John Libbey Eurotext

Bulletin du Cancer


PAX gene function during kidney tumorigenesis: a comparative approach Volume 93, issue 9, Septembre 2006


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Centre de recherche sur le cancer McGill, Université McGill, 3655 promenade Sir William Osler, Montréal, Québec H3G 1Y6, Canada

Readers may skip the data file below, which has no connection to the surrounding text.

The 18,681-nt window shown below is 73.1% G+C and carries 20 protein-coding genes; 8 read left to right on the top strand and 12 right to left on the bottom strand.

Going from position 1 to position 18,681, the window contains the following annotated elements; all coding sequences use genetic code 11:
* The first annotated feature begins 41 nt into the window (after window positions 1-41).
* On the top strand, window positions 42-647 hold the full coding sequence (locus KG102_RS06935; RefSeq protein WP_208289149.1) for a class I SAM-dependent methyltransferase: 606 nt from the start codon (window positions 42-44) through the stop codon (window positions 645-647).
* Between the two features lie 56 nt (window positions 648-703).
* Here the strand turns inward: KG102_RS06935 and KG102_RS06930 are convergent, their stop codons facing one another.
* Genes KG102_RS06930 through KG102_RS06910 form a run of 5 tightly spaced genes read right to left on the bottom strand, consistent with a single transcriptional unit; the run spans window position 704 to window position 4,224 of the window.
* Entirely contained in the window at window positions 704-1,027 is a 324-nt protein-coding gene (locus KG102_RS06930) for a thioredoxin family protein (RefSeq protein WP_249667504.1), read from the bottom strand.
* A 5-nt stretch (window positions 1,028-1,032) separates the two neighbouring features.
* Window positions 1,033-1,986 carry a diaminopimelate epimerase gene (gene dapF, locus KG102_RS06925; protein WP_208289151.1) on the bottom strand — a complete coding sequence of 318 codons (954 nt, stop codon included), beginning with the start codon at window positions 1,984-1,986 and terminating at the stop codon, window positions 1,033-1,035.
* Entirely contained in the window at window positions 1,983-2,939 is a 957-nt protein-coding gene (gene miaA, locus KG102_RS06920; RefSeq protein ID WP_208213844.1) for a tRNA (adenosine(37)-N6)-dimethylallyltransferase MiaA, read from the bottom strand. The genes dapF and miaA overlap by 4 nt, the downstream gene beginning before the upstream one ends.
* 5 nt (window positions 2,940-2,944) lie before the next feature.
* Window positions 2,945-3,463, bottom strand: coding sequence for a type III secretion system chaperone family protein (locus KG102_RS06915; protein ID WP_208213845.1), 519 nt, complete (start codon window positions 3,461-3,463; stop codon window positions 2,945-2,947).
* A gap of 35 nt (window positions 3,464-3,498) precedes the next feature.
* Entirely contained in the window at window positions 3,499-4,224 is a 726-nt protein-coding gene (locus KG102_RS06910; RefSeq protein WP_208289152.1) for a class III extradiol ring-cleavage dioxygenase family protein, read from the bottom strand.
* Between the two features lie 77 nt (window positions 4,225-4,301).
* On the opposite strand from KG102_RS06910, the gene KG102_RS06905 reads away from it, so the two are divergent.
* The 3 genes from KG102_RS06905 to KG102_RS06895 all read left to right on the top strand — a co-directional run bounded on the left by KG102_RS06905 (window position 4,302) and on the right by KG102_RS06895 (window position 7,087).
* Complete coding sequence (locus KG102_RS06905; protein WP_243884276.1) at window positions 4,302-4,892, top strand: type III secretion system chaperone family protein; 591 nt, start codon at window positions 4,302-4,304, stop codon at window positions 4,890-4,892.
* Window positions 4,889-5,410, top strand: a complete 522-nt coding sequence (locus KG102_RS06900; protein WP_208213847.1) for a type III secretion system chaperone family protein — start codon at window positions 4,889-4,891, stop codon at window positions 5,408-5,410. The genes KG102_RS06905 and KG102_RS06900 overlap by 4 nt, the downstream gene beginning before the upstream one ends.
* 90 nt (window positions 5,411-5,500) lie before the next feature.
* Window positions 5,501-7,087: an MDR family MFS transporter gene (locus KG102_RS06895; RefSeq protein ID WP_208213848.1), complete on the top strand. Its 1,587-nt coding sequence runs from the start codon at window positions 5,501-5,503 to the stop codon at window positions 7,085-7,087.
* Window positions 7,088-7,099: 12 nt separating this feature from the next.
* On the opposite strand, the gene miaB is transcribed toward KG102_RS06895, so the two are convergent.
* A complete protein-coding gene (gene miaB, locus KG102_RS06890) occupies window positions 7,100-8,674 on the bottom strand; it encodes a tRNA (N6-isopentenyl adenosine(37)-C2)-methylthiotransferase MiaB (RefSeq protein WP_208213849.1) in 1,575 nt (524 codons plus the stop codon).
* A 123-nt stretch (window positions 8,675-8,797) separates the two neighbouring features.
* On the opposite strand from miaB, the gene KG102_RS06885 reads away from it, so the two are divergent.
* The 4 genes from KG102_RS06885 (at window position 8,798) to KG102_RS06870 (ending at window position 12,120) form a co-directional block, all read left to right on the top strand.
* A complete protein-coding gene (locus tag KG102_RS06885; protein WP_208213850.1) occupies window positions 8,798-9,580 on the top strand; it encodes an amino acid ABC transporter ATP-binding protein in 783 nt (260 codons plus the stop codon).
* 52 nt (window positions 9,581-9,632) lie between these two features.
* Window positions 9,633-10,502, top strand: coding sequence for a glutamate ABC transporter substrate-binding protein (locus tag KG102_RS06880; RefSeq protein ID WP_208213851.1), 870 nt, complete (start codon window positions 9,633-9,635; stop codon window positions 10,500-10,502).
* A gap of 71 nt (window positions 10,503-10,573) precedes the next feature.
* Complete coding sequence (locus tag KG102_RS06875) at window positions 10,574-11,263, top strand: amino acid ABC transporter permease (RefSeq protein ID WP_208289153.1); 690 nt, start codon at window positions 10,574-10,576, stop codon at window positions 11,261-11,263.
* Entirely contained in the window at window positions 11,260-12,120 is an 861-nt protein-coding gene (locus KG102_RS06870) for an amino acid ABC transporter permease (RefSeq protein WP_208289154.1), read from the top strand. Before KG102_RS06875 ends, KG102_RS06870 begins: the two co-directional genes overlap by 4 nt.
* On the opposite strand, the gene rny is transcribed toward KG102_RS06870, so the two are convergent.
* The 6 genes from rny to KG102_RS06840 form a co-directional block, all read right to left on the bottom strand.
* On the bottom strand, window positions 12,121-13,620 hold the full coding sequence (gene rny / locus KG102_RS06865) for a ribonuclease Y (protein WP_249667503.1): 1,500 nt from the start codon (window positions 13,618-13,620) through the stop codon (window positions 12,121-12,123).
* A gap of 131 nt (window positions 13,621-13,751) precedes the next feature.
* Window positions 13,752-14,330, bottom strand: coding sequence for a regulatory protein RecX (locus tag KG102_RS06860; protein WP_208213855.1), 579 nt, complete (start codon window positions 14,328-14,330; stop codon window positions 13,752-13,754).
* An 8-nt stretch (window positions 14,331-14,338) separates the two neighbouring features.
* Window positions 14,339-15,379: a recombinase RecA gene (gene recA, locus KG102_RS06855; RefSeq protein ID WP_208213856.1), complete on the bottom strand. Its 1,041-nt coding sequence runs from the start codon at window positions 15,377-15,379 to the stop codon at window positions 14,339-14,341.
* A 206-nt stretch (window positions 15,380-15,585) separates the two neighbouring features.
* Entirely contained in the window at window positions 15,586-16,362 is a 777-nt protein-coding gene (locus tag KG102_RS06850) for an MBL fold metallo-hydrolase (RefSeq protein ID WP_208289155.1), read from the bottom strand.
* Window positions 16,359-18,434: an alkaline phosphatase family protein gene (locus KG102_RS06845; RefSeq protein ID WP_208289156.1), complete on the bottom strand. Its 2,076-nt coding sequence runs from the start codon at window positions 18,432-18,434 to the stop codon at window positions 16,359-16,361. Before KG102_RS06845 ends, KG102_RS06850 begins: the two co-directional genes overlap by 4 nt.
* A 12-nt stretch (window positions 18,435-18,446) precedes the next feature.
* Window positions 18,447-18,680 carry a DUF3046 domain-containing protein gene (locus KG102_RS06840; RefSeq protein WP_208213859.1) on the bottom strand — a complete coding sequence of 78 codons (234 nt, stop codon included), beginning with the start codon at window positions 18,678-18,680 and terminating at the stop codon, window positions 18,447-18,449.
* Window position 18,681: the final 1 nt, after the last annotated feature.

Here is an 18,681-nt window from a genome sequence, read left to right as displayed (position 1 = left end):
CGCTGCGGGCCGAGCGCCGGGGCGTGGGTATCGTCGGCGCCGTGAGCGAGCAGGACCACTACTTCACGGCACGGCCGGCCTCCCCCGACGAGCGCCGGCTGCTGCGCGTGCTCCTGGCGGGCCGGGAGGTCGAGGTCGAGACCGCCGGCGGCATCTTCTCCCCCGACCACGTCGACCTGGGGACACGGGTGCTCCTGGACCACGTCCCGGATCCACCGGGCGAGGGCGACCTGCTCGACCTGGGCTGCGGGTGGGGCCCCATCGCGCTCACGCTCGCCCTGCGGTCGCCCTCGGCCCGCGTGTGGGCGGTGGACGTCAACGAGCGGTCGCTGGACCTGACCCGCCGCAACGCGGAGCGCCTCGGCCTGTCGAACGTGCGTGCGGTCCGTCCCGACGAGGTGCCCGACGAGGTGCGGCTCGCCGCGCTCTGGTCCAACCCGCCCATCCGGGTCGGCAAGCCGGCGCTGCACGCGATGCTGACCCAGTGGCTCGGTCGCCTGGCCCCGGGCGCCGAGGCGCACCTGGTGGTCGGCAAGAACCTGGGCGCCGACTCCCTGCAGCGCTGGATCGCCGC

The rising incidence of cancers affecting the kidney emphasizes the need to identify the molecular pathways involved in the initiation and progression of kidney tumors in order to counter this phenomenon. For many years, genes belonging to the PAX family have been the focus of intensive studies in the fields of organogenesis and tumorigenesis. PAX2 and PAX8 encode transcription factors essential for embryonic kidney development. Transcriptionnal repression of these factors is, however, required to allow terminal differentiation of renal epithelia. In human, maintenance and reactivation of PAX2/8 expression are frequently observed in cases of Wilm’s tumor and renal cell carcinoma. The precise role of PAX2/8 in kidney cancer is still elusive but results from several studies suggest the exertion of common functions during organogenesis and tumorigenesis of the kidney. Moreover, many members of the PAX family are involved in similar cellular processes such as differentiation/proliferation, motility and apoptosis. Thus, by comparing the functions exerted by PAX factors in several types of cancers should be useful to better define the specific contribution of PAX2/8 to kidney tumorigenesis.